The standout map is Armada, a level consisting of three large ships between which you can swim, sail, and zipline. It’s expansive, and allows for some great flanking maneuvers, catering well for all types of players due to its tight points of contestation and multiple sniping positions. My only criticism of it is that it’s almost too expansive; getting around it can become a slight chore, and a lonely one, especially when there are only 12 players on each side. This inflicts a feeling of emptiness every now and then.
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The maps in general lack a little atmosphere and could do with some extra layers of sound design, which hopefully is due to early development rather than designer intent. A timer very quietly ticks away before a “Victory” or “Defeat” graphic appears with little accompanying fanfare, which makes for a strangely unsatisfactory finish to a match. While the lack of ambient noise does aid on a gameplay level, allowing you to hear footsteps and enemy gunfire, it doesn’t help in making each location feel unique and distinct from one another.
Crossroads is the other 24-player map available in the Alpha, but it didn’t leave much of an impression on me. This snow-covered Soviet wilderness turned into a snipe-off more often than not, which emphasised the current issue with telescopic rifles. This situation often resulted in not many capture points being taken, and thus the objectives of the mode being ignored in favour of kills. I’ve historically found Call of Duty to be at its best when it’s fast and frantic, and not trying to borrow from other more deliberately paced shooters like Battlefield. Ground War never appealed to me in Modern Warfare for these reasons, and I can’t see Combined Arms: Domination being a mode I consistently play in Cold War either.
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I feel much more at home in a Team Deathmatch setting, or playing a personal favourite of mine: Gun Game, which was first seen in the original Black Ops. Sadly the latter wasn’t available in the Alpha despite its Treyarch pedigree, but I did manage to play a healthy amount of Deathmatch on the three smaller maps available. My early impressions of each of these are that they are solid, if not spectacular. The urban Miami and Moscow maps harken back to old-school Call of Duty map design with clear corridors and lanes to fight in, with no doors to open and limited verticality.
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The Miami map offers an appealing visual identity complete with a neon-lit beachfront and glowing pool, while Moscow is swamped with stern architecture and bountiful busts of Lenin. I enjoyed my time in them, but felt they suffered from similar issues to their larger counterparts as they just felt empty at times because they’re almost too large for the 6v6 game modes they house. The third map, Satellite, is my pick of the bunch, and where I found the majority of my fun coming from as I picked off enemies with my sniper rifle as they peeked over yet another Angolan sand dune. It stands alongside Armada as the most graphically impressive map of the Alpha bunch, and benefits from the rural setting in this regard as the sun beams on crashed wreckage and drenches the already orange rocks, but on the whole Cold War currently looks to be a significant visual downgrade when compared to Modern Warfare. This is most visibly seen on the Moscow and Miami maps when looking at the textures of the building faces and in the detail of the gun models, which just don’t stand up when placed next to polished weapons from last-years outing.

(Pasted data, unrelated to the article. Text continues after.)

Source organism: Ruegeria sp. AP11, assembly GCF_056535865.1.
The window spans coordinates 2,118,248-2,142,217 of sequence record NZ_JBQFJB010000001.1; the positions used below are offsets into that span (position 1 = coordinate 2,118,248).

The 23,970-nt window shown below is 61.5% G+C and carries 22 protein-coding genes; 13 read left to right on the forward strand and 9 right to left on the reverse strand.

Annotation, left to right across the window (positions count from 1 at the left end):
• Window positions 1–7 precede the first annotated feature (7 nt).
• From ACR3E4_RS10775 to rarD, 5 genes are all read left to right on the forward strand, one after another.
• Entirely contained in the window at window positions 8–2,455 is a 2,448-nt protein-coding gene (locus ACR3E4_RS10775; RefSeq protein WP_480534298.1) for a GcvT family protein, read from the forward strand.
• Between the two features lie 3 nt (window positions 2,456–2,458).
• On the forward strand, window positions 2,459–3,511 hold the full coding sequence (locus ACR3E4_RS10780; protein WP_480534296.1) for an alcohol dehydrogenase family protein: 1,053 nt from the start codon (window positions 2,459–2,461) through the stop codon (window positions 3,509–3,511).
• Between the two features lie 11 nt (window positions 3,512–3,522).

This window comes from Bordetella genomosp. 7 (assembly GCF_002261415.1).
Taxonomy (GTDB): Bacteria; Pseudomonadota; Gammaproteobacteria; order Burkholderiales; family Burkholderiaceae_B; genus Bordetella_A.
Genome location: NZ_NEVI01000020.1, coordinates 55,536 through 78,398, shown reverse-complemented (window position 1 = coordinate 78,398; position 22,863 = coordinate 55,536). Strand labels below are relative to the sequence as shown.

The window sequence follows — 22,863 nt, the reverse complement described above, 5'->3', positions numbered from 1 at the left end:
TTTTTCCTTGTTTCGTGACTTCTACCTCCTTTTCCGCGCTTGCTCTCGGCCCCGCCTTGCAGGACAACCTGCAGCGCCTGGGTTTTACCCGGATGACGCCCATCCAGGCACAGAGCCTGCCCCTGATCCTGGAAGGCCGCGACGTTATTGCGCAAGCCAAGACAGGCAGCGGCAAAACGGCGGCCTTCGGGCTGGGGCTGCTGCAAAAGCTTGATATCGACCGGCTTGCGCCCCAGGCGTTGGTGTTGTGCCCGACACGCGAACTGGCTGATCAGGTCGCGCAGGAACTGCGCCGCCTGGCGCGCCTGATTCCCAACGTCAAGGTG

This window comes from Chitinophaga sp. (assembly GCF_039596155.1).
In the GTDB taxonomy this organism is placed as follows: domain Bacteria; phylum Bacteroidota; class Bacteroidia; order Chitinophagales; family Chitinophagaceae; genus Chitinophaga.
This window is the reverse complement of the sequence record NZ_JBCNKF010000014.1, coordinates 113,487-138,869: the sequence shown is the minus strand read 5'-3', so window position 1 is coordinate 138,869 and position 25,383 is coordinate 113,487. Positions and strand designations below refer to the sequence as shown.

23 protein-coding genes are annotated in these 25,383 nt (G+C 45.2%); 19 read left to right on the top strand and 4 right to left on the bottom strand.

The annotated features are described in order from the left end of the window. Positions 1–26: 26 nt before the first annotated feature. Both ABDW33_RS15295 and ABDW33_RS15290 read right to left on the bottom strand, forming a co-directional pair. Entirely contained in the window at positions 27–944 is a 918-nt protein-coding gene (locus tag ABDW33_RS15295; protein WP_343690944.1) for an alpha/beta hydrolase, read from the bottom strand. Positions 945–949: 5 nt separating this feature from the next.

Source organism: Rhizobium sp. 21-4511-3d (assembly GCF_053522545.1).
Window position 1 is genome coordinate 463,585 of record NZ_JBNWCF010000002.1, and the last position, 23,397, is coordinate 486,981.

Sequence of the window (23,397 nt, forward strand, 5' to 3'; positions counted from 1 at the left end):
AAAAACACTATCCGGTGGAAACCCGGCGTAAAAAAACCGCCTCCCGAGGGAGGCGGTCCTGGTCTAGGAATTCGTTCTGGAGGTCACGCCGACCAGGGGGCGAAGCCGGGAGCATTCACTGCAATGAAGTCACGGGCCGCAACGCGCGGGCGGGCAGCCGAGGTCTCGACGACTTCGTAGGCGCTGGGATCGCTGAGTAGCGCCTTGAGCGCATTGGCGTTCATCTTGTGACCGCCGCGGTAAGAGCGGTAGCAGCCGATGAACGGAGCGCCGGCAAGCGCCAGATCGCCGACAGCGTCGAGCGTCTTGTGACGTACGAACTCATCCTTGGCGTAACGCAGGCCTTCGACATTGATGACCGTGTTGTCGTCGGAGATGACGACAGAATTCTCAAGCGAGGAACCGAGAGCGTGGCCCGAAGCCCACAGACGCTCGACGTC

Although my time with Cold War has been limited so far, I have reasons to be hopeful that Treyarch is recapturing some of what hooked people on the original Black Ops back in 2010. I’m a little wary of some aspects being stripped back a bit too much in an effort to please those yearning for an experience almost 10 years old at this point, but I’m definitely looking forward to seeing what innovations the developers have yet to show, and indeed how Cold War will tie into Warzone. With some weapon balancing on the way, and hopefully more maps and modes available during the upcoming beta, I’ll have a better understanding of which way this year’s multiplayer is heading. There’s a very thin line between a nostalgic experience and an archaic one, and it’s a line that Cold War is carefully dancing on at the moment.
Simon Cardy can’t wait to play more Black Ops, but for now will have to settle for getting 2nd place finishes in Warzone of which he occasionally posts clips of on Twitter at @CardySimon.